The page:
Are you an over or under distributor? Take this quiz to find out – a quarter of UK workers admit to revealing too much in the office.

The poll of 3,000 working adults found that more than half of those willing to open up would say coworkers are an “extension of the family” — and 51 percent feel more attuned to having people with who you can contact. Her weight, struggles with her partner and health issues are some of the issues that the country’s professionals will discuss with their work colleagues.

They also like to talk about their dating life, mental health and money worries. It found that 14 per cent are happy to raise concerns about their health and one in 10 (eight per cent) are willing to talk about deeper issues such as IVF treatment.

British workers admit they reveal a little too much in the office
British workers admit they reveal a little too much in the office

The survey, conducted by wellness benefits platform pirkx, found that 33 percent enjoy talking about things at work because it helps them solve their personal dilemmas. In fact, 35 percent agreed that keeping their personal lives to themselves can actually affect their performance and productivity at work.

Dr. Bo van Grinsven, Behavioral Insights consultant, said: “Everyone is different and there is no right or wrong personality type. But there are differences in how people deal with things like worry.

“For some people, it can be a relief to share information about their personal situation at work, let go and then refocus on their work. For others, they use their work as a coping strategy, providing a distraction so that sharing personal concerns will feel like an added burden.”

The survey also found that 75 percent of so-called judgers believe they were not always so outspoken in the office, but became more outspoken over time the longer they worked at the company. According to respondents, it only takes six months to adjust to a new role and feel comfortable talking to colleagues about your personal life.

However, a third would describe themselves as “compartmentalizers”, with 54 percent of them preferring to completely separate work and private life. Although a third of the over-sharers agreed that opening up to colleagues can help them solve their personal problems.

Additionally, 30 percent of those surveyed would like to talk to family members about their money worries, but only 9 percent would prefer to discuss the topic with their boss or supervisor. More than a quarter (26 percent) of all working adults said there are coworkers who know very little about them because they don’t share much about their personal lives.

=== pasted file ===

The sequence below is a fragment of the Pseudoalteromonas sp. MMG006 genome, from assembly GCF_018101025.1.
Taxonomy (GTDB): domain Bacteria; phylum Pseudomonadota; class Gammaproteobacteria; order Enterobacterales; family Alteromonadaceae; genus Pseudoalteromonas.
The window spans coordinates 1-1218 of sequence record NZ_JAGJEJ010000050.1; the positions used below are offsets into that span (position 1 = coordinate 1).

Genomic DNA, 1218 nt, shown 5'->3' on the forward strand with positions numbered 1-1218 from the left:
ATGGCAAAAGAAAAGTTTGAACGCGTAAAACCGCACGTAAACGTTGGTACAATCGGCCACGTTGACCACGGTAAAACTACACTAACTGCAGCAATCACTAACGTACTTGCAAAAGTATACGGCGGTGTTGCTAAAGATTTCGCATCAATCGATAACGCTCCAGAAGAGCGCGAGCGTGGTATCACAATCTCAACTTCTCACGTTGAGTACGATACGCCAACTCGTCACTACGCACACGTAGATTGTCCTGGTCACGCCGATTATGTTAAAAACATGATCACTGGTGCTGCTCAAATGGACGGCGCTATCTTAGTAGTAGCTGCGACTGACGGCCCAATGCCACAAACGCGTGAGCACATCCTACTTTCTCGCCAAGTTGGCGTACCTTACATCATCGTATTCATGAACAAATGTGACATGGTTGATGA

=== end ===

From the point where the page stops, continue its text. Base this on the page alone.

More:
But 24 percent envy those who feel comfortable enough to open up in a professional setting. And more than a third (34 percent) even believe that sharing is better than anything else because it separates “business from pleasure,” eliminates distractions at work, and builds a sense of respect among your co-workers.

In fact, 34 percent think work is a good distraction from personal problems, and nearly a fifth (19 percent) look forward to work as a way to escape worries at home. But while work is a great escape for many, it can also find its way into personal life, with 43 percent checking email outside of their contracted hours.

Many Brits are willing to open up to colleagues - because they are seen as an
Many Brits are willing to open up to colleagues – because they are seen as an “extension of the family”.

According to OnePoll data, 39 percent take calls when not working, while another 31 percent complete tasks in their free time. Therefore, 75 percent think it is important for employers to offer their employees support and benefits packages as a reward for their work (60 percent).

As well as a way to ensure that their personal life is in order so that it does not interfere with their work (43 percent) and to improve productivity (50 percent).

Stella Smith, founder and CEO of Pirkx, said: “This study is a light-hearted look at a very poignant topic. With the lines between personal and professional life blurring more than ever, overcoming both professional and personal challenges can be a constant struggle in an average work day.

“What you discuss with colleagues, if you have any, is a matter of personal choice, but it is interesting to see the diversity of opinions and thoughts on the subject. Most importantly, every working adult, regardless of their industry choice or company size, has access to extensive wellness benefits that can help tackle the juggling act.

“In the past, these benefits were typically a privilege granted only to people working for large organizations, and we hope Pirkx will right this wrong.”


  1. vacation plans
  2. Views of TV shows
  3. plans for the weekend
  4. What I eat for lunch
  5. football/sports
  6. What I had/wanted to eat for dinner
  7. my family
  8. my pets)
  9. politics
  10. Views on the Royal Family
  11. Ailments/my health in general
  12. problems with my health
  13. Your weight
  14. previous relationships
  15. My child’s development
  16. my mental health
  17. problems with childcare
  18. relationships with my other half
  19. money worries
  20. dating life